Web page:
Catharism is a threat to the Church because it rejects the Church as part of the material world. The Cathar movement in effect draws on a kind of Manichaeism, a radical disjunction between the world of heaven and the material world. The world of Earth and the material world is fundamentally evil. So Catharism is a direct threat to the Church in so far as it identifies the Church with the material world. Catharism rejects everything to do with the church, its hierarchy, its ceremony, the crucifix itself. Everything to do with the Church is rejected because the Church is seen as part of the works of Satan and Satan, according to the Cathars, created the material world.

It was a period of tremendous controversy over the nature of papal authority, how far should that authority extend? The issues about centralization, devolution of power, what some of the reformers in today’s Catholic Church call collegiality – some of these very same debates were prevalent in the 12th and 13th century.

Catharism becomes the most important of the 13th century heresies, in part because of the support of the lesser nobility, in part because it struck a responsive chord among so many people in Medieval Europe in terms of their own apprehensions and insecurities about the Church and their feelings that the Church needed to be reformed or changed or maybe itself was evil because of its own corruption.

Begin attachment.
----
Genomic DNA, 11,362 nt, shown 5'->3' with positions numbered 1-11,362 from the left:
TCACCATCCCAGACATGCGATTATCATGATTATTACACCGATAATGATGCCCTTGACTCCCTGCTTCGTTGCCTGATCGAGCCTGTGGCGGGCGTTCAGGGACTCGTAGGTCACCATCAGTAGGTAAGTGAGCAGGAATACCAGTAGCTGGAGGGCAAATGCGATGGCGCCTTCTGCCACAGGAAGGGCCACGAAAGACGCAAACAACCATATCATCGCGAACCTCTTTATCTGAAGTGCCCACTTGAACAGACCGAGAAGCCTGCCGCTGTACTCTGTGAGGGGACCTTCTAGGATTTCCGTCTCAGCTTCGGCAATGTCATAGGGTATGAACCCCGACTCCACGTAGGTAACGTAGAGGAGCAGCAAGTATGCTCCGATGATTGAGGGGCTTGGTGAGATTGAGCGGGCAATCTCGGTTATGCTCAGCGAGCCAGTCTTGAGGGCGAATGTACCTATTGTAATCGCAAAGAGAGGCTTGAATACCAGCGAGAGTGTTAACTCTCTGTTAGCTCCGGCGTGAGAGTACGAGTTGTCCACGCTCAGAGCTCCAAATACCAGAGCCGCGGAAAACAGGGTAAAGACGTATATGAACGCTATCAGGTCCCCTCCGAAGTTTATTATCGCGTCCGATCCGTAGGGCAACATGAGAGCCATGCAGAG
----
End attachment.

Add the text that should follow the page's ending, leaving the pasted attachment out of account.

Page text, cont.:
The Albigensian Crusade

The popes were concerned about this radical rejection of the Church and so Pope Innocent III launched the Albigensian crusade which was named after the town of Albi in southwestern France in the mountains of the Pyrenees. The Albigensian Crusade led by Simone de Montfort was an invasion of southwestern France by knights from north and central France, and it was a very bloody affair.